For some schoolchildren today, technology has been in and around their lives for as long as they can remember. About 9 out of 10 households have access to the internet and many students own their own smartphones. It’s imperative to equip them with the necessary knowledge to keep them safe when browsing the web for leisure and work. What is the role and responsibility of schools in teaching cybersecurity?

Local police do come into schools to raise awareness of local crime to schoolchildren. Yet, cybersecurity experts aren’t doing the same for cyber-attacks on the same scale. There is still naivety or a subconscious ignorance when it comes to the protection of one’s digital presence. The appearance of physical crimes, such as theft, may not present themselves in the same way as digital crimes do. However, theft in the physical sense is becoming a silent entity in the digital world. This is not the same in schools or in the workplace.

Cybersecurity and the National Curriculum

cybersecurity careersWith an increased teacher and student reliance on internet accessibility, the need to deliver cybersecurity skills to schoolchildren is more significant than ever. Worryingly, schools aren’t being aggressive enough in forcing through a change for it to be a core lesson. So, whether it will be a module in as part of IT or a standalone subject altogether, remains unclear. Delivering this knowledge and skillset could well lead to increased interest in the subject as a whole and inspire career choices.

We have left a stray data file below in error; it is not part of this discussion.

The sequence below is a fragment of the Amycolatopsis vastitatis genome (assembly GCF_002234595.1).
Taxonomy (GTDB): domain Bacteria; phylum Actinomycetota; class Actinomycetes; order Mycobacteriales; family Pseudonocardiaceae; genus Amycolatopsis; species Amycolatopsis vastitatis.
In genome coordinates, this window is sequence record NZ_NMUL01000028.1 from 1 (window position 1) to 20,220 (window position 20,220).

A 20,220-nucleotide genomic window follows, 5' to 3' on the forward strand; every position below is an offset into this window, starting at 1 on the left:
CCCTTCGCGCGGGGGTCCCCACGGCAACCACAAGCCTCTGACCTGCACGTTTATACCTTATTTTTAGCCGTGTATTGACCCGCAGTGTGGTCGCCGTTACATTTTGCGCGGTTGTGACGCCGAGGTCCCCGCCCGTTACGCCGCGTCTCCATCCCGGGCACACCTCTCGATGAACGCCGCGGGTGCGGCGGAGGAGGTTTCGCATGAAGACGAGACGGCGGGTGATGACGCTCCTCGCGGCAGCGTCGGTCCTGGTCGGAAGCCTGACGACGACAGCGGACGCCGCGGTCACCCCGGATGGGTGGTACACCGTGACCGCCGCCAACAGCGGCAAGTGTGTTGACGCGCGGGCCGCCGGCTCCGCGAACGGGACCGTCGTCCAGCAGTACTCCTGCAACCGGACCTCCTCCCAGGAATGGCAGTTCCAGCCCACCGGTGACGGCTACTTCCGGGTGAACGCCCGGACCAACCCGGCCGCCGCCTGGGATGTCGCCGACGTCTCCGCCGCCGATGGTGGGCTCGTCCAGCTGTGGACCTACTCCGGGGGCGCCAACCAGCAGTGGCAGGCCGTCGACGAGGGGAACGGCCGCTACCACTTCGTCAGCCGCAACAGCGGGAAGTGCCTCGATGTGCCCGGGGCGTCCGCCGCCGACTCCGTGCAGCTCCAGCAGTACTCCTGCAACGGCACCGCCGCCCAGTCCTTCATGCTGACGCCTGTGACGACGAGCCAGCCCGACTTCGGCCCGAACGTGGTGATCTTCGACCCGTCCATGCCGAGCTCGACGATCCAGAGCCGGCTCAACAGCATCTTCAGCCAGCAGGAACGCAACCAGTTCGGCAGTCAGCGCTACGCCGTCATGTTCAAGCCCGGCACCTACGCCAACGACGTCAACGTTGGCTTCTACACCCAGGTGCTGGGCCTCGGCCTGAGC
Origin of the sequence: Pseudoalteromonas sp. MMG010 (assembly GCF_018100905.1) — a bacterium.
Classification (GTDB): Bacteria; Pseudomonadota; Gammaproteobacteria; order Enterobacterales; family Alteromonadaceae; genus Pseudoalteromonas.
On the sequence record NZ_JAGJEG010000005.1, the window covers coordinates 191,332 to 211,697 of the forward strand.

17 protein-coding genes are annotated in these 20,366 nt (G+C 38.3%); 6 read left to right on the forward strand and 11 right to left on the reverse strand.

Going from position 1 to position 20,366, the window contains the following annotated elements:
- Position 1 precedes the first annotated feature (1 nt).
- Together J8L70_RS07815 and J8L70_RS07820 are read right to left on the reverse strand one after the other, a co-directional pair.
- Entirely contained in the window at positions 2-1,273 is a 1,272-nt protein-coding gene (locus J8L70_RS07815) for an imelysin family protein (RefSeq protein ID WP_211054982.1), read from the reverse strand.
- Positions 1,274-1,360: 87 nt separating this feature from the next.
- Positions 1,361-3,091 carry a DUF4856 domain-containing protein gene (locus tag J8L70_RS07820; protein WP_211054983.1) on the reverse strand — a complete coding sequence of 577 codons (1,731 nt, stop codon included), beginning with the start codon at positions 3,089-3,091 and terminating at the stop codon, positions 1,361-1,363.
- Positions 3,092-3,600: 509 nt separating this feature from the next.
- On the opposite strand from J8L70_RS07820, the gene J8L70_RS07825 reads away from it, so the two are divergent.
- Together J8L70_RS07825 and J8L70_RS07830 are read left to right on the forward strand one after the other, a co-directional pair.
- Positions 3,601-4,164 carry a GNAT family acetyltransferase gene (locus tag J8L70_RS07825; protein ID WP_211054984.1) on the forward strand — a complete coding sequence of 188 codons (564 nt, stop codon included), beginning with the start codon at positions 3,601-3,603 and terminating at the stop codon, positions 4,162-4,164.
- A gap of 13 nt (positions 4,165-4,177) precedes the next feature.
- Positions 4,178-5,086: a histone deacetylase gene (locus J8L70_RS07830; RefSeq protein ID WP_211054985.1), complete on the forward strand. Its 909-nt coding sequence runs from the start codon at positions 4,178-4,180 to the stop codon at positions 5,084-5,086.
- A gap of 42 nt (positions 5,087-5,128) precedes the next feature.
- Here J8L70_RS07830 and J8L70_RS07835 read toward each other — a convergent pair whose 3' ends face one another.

A survey by the National Cyber Security Alliance reveals that 91% of teachers, 92% of tech coordinators, and 99% of administrators believe this should be taught in schools. Despite this majority, the survey also finds a huge divide between perceptions of how well and how often cyber safety is taught today.

With those in the education sector already questioning the delivery of the subject, effective cybersecurity lessons need to go beyond just raising awareness.  Example lesson aims could be:

  • Learning how to identify phishing scams as a great foundation lesson
  • Spotting the differences between genuine and scam emails — through reinforced learning, children will actively learn the tell-tale signs of a scam email
  • Understanding the importance of software updates — this is vital to prevent scammers from getting in through out-of-date software

Learning how to spot a potential attack is one thing. Knowing how to set up a digital defence is key.

The vastness of the internet

The age at which children are accessing the internet is getting younger and younger. While it places considerable pockets of knowledge at their disposal, it also exposes them to the dangers that loiter as anonymous online identities. Companies are falling behind in protecting users online, so it makes sense to teach users from an early age how to protect themselves.

It’s a common belief that the services people use should be responsible for their own security, allowing users to access a safe platform without worrying about the risk of being at threat from potential hackers.